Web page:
Original poster
Oct 19, 2008
41
2
Maybe is better to think of these 16GB as GPU memory...
Machine code usually takes very little space, most of the memory is usually used by textures, graphics, video.
Maybe databases or datasets to eat a lot of memory as well but if they employ compression, there's a lot of this type of data that can be stored using compression (video and graphics much less as it's already compressed).

So from a performance perspective, will running After Affects on the new 16GB M1 Mac Mini provide compatible or better performance than my 2019 MacMini i7 2019 32GB DDR RAM?
 

Machspeed007

macrumors member
Nov 8, 2018
44
50
Romania
I don't know about performance, but here's what happening when working with graphics in the two cases:

A. MacMini 2019:
1. load the video/graphic file from the disk in the system RAM
2. apply changes to the video/graphic data in RAM
3. copy video/graphic data from RAM to Video GPU RAM
4. apply final gpu accelerated changes to the video/graphic data in GPU RAM and display on screen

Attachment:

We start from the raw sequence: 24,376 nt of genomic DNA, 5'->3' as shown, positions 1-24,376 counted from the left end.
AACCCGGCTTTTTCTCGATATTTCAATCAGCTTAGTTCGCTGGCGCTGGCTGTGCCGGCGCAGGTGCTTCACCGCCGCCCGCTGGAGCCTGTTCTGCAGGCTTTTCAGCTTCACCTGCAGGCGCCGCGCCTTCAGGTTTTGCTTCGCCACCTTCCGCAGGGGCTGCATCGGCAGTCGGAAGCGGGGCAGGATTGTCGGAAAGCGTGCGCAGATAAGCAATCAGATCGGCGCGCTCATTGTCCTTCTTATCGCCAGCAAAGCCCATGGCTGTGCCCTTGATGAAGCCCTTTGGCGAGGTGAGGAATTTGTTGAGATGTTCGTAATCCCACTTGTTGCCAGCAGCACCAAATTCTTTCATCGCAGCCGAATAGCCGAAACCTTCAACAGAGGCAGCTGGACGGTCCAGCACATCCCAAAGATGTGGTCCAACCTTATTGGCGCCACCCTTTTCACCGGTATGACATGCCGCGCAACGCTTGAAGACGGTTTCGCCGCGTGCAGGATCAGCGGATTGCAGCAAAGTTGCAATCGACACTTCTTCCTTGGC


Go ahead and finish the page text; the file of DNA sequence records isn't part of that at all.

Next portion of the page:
5. repeat 2-4

B. ARM MacMini
1. load the video/graphic file from the disk in the unified RAM
2. apply changes to the video/graphic data in the unified RAM
3. apply final gpu accelerated changes to the video/graphic data in unified RAM and display on screen
5. repeat 2-3

You need more RAM on the 2019 MacMini because you are basicaly working with 2 identical graphics data sets that need to be stored in both RAM (to apply changes) and GPU (to be displayed on-screen). The GPU memory is not intended to do interactive changes like you do in the system RAM. On the ARM MacMini you always have 1 data set in system RAM which basically acts as GPU RAM as well..
At least that's what I understood.
 
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joshallegro

macrumors member
Original poster
Oct 19, 2008
41
2
Thanks but I can’t generally decifer whether this means 32GB DDR RAM in the old MacMini is equivalent to 16GB in the new M1 MacMini?
 

revs

macrumors 6502
Jun 2, 2008
286
151
UK
Faster, yes. But more RAM is more RAM, speed can't make up for that. If you genuinely need 32GB (and I mean genuinely, not just think you do) then 16 won't cut it.

Sounds like you need the RAM
 

Yebubbleman

macrumors 601
May 20, 2010
4,432
1,206
Los Angeles, CA
The new M1 Mac Mini comes with max. 16GB of “Unified Memory”. Is 16GB of Unified memory the equivalent to or faster than 16GB of DDR RAM. And if so, by how much?

I currently have a 2019 MacMini with 32GB RAM and want to make sure that if I buy the new machine, I will not be getting any less RAM performance in particular for running applications like After Effects which (currently) reply on a lot on RAM.